48Statistical estimation of shelf life - 1 World Health Organization14 April, 2017Statistical estimation of shelf life - 1“Where the data show so little degradation & so little variability that it is apparent from looking at the data that the requested shelf life will be granted, it is normally unnecessary to go through the formal statistical analysis but only to provide a justification for the omission”ICH 2003 & PQP 2005In other words: If it is blindingly obvious that there is minimal change in the parameter in question, is unnecessary to conduct the numerical/statistical analysis.
49Statistical estimation of shelf life - 2 World Health Organization14 April, 2017Statistical estimation of shelf life - 2“An approach for analyzing data of a quantitative attribute that is expected to change with time is to determine the time at which the 95% one-sided confidence interval for the mean curve intersects the acceptance criterion”ICH 2000Most pharmaceuticals are complex systems in which kinetic equations do not apply.FDA (and now ICH) addressed this by suggesting a numerical estimation of trends, ie not predicated on kinetic equations.
50Statistical estimation of shelf life - 3 World Health Organization14 April, 2017Statistical estimation of shelf life - 3Is there any degradation of any relevant product characteristic?If no, then shelf life assignment is straightforward based on the labelled storage conditions & the time for which testing has been conductedIf yes (that is there is at least some degradation/change):Conduct a statistical analysis using a suitable software packageConsider:Statistical pooling of results for multiple batchesEstimation of time to degrade to expiry limits using a 95% confidence intervalSee the file concerning software packagesNB I am not recommending any of these software packages!Conduct your own Internet search! Then evaluate cost against usefulness to your company.Most pharmaceuticals are complex systems in which kinetic equations do not apply.FDA (and now ICH) addressed this by suggesting a numerical estimation of trends, ie not predicated on kinetic equations.
51Statistical estimation of shelf life - 4 World Health Organization14 April, 2017Statistical estimation of shelf life - 4Superimposition of a 95% confidence interval on to the regression line for stability data from Bolton 1984NB This is an old graph & it describes a very unstable productThis is a graph of assay of a product against time at a given storage condition.- Taken from FDA guideline of 1987Shows 95% confidence interval for loss of active after least squares regressionProgram for calculation is on FDA website:Less reliable for deterioration of physicochemical properties, which can show non-linear changes, eg sudden deterioration such as formation of a precipitate.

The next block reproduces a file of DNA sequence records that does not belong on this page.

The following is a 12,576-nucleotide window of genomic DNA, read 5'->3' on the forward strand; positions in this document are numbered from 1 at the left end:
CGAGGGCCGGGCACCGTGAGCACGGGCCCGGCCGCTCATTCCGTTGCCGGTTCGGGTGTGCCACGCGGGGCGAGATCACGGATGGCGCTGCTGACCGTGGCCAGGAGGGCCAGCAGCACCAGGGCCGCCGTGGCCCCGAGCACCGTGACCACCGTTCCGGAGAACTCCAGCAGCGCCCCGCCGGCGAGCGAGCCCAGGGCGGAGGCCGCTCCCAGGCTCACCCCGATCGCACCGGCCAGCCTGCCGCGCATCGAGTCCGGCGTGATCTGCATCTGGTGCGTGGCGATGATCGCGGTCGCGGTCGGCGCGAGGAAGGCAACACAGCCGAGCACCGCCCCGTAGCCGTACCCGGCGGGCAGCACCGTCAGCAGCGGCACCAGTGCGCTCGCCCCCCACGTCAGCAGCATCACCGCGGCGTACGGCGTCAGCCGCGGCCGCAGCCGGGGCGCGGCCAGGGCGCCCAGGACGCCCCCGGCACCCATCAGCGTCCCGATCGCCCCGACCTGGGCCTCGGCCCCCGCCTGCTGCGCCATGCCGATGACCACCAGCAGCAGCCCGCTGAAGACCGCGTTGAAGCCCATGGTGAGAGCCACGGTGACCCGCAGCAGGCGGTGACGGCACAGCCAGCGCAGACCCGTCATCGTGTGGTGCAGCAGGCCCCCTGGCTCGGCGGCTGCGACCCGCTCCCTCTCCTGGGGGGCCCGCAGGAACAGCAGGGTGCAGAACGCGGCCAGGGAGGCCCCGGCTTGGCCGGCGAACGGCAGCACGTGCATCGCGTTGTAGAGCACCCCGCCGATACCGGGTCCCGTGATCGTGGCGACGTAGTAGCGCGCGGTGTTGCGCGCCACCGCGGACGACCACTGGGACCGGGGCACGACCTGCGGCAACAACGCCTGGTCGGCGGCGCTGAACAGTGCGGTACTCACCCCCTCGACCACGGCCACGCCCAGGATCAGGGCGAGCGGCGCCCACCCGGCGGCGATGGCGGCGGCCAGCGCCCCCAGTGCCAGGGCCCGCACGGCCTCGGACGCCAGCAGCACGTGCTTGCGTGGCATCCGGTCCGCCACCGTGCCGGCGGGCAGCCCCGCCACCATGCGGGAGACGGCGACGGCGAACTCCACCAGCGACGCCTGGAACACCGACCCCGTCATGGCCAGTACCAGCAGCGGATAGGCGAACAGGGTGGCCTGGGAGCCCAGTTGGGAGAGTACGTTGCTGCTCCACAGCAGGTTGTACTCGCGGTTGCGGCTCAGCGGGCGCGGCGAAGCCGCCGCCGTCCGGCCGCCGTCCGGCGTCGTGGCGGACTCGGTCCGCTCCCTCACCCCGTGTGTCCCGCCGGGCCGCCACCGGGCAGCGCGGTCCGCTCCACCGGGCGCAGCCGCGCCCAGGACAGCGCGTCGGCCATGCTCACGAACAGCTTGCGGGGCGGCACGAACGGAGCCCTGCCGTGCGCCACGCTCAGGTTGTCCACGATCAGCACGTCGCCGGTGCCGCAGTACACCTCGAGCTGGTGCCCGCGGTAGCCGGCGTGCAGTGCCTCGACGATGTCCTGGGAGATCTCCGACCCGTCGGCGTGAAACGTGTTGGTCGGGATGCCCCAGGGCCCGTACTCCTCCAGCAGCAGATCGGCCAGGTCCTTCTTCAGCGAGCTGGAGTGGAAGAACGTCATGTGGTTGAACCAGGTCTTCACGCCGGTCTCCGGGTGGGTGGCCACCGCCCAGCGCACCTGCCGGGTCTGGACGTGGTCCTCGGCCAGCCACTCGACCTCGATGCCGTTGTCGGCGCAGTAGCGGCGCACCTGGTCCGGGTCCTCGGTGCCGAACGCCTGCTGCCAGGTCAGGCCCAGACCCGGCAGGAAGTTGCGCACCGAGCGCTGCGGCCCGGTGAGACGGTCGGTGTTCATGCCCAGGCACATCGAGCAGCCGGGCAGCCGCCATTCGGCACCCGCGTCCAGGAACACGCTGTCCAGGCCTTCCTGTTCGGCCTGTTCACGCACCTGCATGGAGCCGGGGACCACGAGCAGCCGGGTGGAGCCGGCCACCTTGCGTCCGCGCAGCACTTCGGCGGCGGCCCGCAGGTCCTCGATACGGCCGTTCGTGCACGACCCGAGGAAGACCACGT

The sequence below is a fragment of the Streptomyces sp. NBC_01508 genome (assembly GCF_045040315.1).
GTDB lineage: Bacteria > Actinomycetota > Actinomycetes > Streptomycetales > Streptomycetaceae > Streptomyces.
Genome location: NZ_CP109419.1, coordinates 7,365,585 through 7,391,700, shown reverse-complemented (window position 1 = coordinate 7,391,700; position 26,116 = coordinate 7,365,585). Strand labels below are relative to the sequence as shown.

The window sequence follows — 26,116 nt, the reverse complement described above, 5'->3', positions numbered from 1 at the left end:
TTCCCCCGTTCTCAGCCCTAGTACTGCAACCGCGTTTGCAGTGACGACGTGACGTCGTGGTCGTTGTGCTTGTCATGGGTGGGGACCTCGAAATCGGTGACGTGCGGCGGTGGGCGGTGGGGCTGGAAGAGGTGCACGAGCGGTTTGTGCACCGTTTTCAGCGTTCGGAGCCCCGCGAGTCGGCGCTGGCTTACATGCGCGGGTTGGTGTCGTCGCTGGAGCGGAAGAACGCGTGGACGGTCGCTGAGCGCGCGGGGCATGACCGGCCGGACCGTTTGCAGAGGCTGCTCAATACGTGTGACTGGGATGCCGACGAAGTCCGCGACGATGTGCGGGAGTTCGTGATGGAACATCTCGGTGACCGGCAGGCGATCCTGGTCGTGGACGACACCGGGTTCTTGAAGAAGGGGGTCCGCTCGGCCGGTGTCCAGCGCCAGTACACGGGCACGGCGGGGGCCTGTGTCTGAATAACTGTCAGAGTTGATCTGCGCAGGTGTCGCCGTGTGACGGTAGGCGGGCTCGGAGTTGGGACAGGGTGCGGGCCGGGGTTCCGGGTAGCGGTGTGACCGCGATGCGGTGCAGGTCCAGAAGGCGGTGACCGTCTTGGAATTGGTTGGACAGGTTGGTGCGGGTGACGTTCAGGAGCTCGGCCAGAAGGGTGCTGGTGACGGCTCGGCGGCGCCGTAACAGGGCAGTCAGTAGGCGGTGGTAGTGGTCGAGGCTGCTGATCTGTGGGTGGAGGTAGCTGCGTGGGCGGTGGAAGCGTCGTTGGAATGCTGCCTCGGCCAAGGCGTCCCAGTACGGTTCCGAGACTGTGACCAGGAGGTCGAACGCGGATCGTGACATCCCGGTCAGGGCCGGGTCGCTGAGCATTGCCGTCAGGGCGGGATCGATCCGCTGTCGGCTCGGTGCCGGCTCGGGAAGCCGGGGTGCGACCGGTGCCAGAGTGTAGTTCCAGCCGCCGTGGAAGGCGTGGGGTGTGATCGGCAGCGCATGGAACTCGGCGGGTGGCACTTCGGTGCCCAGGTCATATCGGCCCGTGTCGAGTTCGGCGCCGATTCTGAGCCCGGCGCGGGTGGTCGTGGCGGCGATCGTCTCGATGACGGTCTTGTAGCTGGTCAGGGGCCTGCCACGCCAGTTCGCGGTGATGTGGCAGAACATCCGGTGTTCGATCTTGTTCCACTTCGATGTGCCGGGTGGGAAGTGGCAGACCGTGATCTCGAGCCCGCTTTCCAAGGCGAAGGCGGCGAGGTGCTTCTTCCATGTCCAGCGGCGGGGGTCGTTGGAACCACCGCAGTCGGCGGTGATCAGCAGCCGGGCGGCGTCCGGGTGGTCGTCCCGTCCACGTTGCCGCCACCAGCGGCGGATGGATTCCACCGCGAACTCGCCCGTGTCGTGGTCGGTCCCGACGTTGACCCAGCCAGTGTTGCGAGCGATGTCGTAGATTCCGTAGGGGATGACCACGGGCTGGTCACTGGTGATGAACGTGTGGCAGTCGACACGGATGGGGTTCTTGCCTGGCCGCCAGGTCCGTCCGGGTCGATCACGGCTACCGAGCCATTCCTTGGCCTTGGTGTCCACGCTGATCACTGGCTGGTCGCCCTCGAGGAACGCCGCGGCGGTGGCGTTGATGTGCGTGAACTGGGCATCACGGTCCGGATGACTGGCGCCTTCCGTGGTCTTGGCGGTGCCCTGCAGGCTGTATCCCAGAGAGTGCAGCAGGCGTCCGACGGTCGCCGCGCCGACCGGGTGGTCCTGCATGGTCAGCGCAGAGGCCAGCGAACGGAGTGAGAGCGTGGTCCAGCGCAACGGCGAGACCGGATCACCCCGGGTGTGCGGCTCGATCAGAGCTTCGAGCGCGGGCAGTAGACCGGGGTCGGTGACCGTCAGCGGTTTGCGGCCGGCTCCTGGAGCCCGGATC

52What are the limitations of this statistical algorithm? World Health Organization14 April, 2017What are the limitations of this statistical algorithm?It applies only to quantitative attributesDoes not apply for example to colour tests, or to semiquantitative comparisons such as TLC limit testsIt may be unreliable for physical attributesSuch as dissolution tests & discolorationUse your judgement! Look at the slope of the curve. Does the change accelerate with time?Most pharmaceuticals are complex systems in which kinetic equations do not apply.FDA (and now ICH) addressed this by suggesting a numerical estimation of trends, ie not predicated on kinetic equations.
53Estimation of shelf life World Health Organization14 April, 2017Estimation of shelf life“Any evaluation should consider not only the assay but also the degradation products & other appropriate attributes”ICH 2003In other words: If evaluation of different (but relevant) attributes leads to different conclusions as to shelf life, the shortest of these shelf lives should be chosen.
54Estimation of shelf life World Health Organization14 April, 2017Estimation of shelf life“Where appropriate, attention should be paid to reviewing the adequacy of the mass balance & different stability & degradation performance”ICH 2003In other words: If the loss of active is not of the same order (=approximately the same) as formation of degradation products, more investigation is needed.Note however that mass balance will always be approximate; it is rarely exact.
55World Health Organization 14 April, 2017Factors to be taken into account when assigning a shelf life based on statistical analysis - 1Release limitsExpiry limitsResults of stability studiesIs there any desired safety margin?This is largely a matter for the manufacturer/supplierSafety margin?Bracketed because not a regulatory requirementA prudent manufacturer may wish to incorporate a safety margin intothe estimate of shelf life.Minimise possibility of recalls, with attendant publicity